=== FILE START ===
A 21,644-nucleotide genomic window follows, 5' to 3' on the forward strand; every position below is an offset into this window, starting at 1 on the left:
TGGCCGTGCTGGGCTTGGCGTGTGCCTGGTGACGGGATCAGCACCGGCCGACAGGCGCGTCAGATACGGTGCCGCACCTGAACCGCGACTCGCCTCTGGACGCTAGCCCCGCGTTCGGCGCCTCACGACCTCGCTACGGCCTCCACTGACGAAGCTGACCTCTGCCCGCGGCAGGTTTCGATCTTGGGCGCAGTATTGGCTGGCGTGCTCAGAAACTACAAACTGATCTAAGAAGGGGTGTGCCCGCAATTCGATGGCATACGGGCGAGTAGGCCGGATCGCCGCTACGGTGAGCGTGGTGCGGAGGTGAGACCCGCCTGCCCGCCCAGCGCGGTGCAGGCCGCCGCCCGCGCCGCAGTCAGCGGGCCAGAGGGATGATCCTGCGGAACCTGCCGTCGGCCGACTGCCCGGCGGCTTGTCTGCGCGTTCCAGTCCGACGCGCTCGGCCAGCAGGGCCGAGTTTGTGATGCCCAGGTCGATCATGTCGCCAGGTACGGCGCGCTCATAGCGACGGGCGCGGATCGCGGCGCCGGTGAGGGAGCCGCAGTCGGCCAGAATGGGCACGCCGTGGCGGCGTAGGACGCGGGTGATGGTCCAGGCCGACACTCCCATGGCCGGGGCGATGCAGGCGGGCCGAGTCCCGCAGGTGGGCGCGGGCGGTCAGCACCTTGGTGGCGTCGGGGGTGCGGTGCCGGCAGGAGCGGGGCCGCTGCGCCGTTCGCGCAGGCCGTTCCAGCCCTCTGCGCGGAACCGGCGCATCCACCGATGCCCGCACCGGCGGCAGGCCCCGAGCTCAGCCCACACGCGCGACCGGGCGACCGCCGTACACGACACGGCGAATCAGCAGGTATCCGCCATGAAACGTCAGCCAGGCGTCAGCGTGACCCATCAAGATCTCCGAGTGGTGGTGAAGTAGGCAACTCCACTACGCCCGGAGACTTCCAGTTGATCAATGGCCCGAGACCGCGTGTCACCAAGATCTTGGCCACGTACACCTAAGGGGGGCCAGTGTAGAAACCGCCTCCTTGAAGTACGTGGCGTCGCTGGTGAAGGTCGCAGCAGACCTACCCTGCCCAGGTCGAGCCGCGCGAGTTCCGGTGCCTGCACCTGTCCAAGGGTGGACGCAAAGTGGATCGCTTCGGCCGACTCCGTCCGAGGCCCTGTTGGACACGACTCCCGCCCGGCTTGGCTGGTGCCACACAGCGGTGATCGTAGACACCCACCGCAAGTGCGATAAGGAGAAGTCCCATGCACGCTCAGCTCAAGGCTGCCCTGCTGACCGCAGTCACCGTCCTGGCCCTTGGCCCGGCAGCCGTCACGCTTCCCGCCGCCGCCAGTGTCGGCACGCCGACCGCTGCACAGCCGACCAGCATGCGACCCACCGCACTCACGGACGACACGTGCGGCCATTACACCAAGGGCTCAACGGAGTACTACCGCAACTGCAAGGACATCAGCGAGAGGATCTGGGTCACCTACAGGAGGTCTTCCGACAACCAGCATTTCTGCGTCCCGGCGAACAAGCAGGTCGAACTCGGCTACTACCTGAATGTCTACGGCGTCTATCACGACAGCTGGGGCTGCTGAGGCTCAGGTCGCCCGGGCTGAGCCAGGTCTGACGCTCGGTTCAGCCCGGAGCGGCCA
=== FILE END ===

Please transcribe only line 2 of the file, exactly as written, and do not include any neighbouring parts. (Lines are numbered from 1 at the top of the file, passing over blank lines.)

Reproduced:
TGGCCGTGCTGGGCTTGGCGTGTGCCTGGTGACGGGATCAGCACCGGCCGACAGGCGCGTCAGATACGGTGCCGCACCTGAACCGCGACTCGCCTCTGGACGCTAGCCCCGCGTTCGGCGCCTCACGACCTCGCTACGGCCTCCACTGACGAAGCTGACCTCTGCCCGCGGCAGGTTTCGATCTTGGGCGCAGTATTGGCTGGCGTGCTCAGAAACTACAAACTGATCTAAGAAGGGGTGTGCCCGCAATTCGATGGCATACGGGCGAGTAGGCCGGATCGCCGCTACGGTGAGCGTGGTGCGGAGGTGAGACCCGCCTGCCCGCCCAGCGCGGTGCAGGCCGCCGCCCGCGCCGCAGTCAGCGGGCCAGAGGGATGATCCTGCGGAACCTGCCGTCGGCCGACTGCCCGGCGGCTTGTCTGCGCGTTCCAGTCCGACGCGCTCGGCCAGCAGGGCCGAGTTTGTGATGCCCAGGTCGATCATGTCGCCAGGTACGGCGCGCTCATAGCGACGGGCGCGGATCGCGGCGCCGGTGAGGGAGCCGCAGTCGGCCAGAATGGGCACGCCGTGGCGGCGTAGGACGCGGGTGATGGTCCAGGCCGACACTCCCATGGCCGGGGCGATGCAGGCGGGCCGAGTCCCGCAGGTGGGCGCGGGCGGTCAGCACCTTGGTGGCGTCGGGGGTGCGGTGCCGGCAGGAGCGGGGCCGCTGCGCCGTTCGCGCAGGCCGTTCCAGCCCTCTGCGCGGAACCGGCGCATCCACCGATGCCCGCACCGGCGGCAGGCCCCGAGCTCAGCCCACACGCGCGACCGGGCGACCGCCGTACACGACACGGCGAATCAGCAGGTATCCGCCATGAAACGTCAGCCAGGCGTCAGCGTGACCCATCAAGATCTCCGAGTGGTGGTGAAGTAGGCAACTCCACTACGCCCGGAGACTTCCAGTTGATCAATGGCCCGAGACCGCGTGTCACCAAGATCTTGGCCACGTACACCTAAGGGGGGCCAGTGTAGAAACCGCCTCCTTGAAGTACGTGGCGTCGCTGGTGAAGGTCGCAGCAGACCTACCCTGCCCAGGTCGAGCCGCGCGAGTTCCGGTGCCTGCACCTGTCCAAGGGTGGACGCAAAGTGGATCGCTTCGGCCGACTCCGTCCGAGGCCCTGTTGGACACGACTCCCGCCCGGCTTGGCTGGTGCCACACAGCGGTGATCGTAGACACCCACCGCAAGTGCGATAAGGAGAAGTCCCATGCACGCTCAGCTCAAGGCTGCCCTGCTGACCGCAGTCACCGTCCTGGCCCTTGGCCCGGCAGCCGTCACGCTTCCCGCCGCCGCCAGTGTCGGCACGCCGACCGCTGCACAGCCGACCAGCATGCGACCCACCGCACTCACGGACGACACGTGCGGCCATTACACCAAGGGCTCAACGGAGTACTACCGCAACTGCAAGGACATCAGCGAGAGGATCTGGGTCACCTACAGGAGGTCTTCCGACAACCAGCATTTCTGCGTCCCGGCGAACAAGCAGGTCGAACTCGGCTACTACCTGAATGTCTACGGCGTCTATCACGACAGCTGGGGCTGCTGAGGCTCAGGTCGCCCGGGCTGAGCCAGGTCTGACGCTCGGTTCAGCCCGGAGCGGCCA